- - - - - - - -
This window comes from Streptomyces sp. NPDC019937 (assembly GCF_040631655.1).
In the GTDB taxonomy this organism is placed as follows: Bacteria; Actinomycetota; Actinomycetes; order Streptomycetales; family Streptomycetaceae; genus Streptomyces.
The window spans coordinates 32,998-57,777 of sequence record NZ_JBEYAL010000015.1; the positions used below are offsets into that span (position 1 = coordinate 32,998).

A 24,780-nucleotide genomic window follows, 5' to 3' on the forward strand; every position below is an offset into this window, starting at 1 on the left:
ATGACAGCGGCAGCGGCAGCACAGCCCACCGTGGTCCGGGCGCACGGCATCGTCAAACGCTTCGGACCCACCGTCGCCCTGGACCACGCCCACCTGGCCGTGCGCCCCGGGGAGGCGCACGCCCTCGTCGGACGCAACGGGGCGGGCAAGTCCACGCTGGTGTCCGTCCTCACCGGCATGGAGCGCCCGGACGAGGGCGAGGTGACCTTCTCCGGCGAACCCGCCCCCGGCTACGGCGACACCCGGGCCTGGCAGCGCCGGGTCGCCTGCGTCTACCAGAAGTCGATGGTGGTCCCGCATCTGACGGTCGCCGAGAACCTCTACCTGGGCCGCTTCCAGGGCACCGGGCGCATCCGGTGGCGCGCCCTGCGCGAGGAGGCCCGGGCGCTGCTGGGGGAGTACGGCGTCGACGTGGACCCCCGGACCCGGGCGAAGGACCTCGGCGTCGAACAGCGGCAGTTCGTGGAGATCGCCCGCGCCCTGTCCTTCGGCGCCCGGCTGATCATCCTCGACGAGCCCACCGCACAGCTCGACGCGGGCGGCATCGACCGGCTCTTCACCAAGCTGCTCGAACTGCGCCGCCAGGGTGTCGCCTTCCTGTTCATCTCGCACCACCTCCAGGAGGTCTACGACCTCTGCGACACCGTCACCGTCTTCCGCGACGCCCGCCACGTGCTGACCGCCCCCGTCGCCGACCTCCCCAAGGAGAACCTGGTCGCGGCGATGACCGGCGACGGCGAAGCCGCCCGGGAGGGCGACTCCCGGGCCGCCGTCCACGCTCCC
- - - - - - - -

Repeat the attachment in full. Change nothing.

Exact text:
This window comes from Streptomyces sp. NPDC019937 (assembly GCF_040631655.1).
In the GTDB taxonomy this organism is placed as follows: Bacteria; Actinomycetota; Actinomycetes; order Streptomycetales; family Streptomycetaceae; genus Streptomyces.
The window spans coordinates 32,998-57,777 of sequence record NZ_JBEYAL010000015.1; the positions used below are offsets into that span (position 1 = coordinate 32,998).

A 24,780-nucleotide genomic window follows, 5' to 3' on the forward strand; every position below is an offset into this window, starting at 1 on the left:
ATGACAGCGGCAGCGGCAGCACAGCCCACCGTGGTCCGGGCGCACGGCATCGTCAAACGCTTCGGACCCACCGTCGCCCTGGACCACGCCCACCTGGCCGTGCGCCCCGGGGAGGCGCACGCCCTCGTCGGACGCAACGGGGCGGGCAAGTCCACGCTGGTGTCCGTCCTCACCGGCATGGAGCGCCCGGACGAGGGCGAGGTGACCTTCTCCGGCGAACCCGCCCCCGGCTACGGCGACACCCGGGCCTGGCAGCGCCGGGTCGCCTGCGTCTACCAGAAGTCGATGGTGGTCCCGCATCTGACGGTCGCCGAGAACCTCTACCTGGGCCGCTTCCAGGGCACCGGGCGCATCCGGTGGCGCGCCCTGCGCGAGGAGGCCCGGGCGCTGCTGGGGGAGTACGGCGTCGACGTGGACCCCCGGACCCGGGCGAAGGACCTCGGCGTCGAACAGCGGCAGTTCGTGGAGATCGCCCGCGCCCTGTCCTTCGGCGCCCGGCTGATCATCCTCGACGAGCCCACCGCACAGCTCGACGCGGGCGGCATCGACCGGCTCTTCACCAAGCTGCTCGAACTGCGCCGCCAGGGTGTCGCCTTCCTGTTCATCTCGCACCACCTCCAGGAGGTCTACGACCTCTGCGACACCGTCACCGTCTTCCGCGACGCCCGCCACGTGCTGACCGCCCCCGTCGCCGACCTCCCCAAGGAGAACCTGGTCGCGGCGATGACCGGCGACGGCGAAGCCGCCCGGGAGGGCGACTCCCGGGCCGCCGTCCACGCTCCC